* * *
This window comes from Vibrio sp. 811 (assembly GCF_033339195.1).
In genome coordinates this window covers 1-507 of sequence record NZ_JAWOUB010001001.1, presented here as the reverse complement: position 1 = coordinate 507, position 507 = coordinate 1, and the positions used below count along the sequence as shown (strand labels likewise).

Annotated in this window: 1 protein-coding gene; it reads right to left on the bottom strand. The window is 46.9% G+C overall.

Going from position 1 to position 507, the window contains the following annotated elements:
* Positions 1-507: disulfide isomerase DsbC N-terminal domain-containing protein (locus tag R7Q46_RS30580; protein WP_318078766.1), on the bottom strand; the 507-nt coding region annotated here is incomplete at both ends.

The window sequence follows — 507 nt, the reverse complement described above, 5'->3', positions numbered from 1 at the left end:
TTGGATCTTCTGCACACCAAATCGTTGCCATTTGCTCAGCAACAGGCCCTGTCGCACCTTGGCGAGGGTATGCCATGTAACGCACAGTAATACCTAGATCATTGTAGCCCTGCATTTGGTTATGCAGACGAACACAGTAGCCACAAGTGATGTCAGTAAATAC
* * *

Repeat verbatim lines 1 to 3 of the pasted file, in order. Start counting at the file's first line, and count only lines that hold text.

This window comes from Vibrio sp. 811 (assembly GCF_033339195.1).
In genome coordinates this window covers 1-507 of sequence record NZ_JAWOUB010001001.1, presented here as the reverse complement: position 1 = coordinate 507, position 507 = coordinate 1, and the positions used below count along the sequence as shown (strand labels likewise).

Annotated in this window: 1 protein-coding gene; it reads right to left on the bottom strand. The window is 46.9% G+C overall.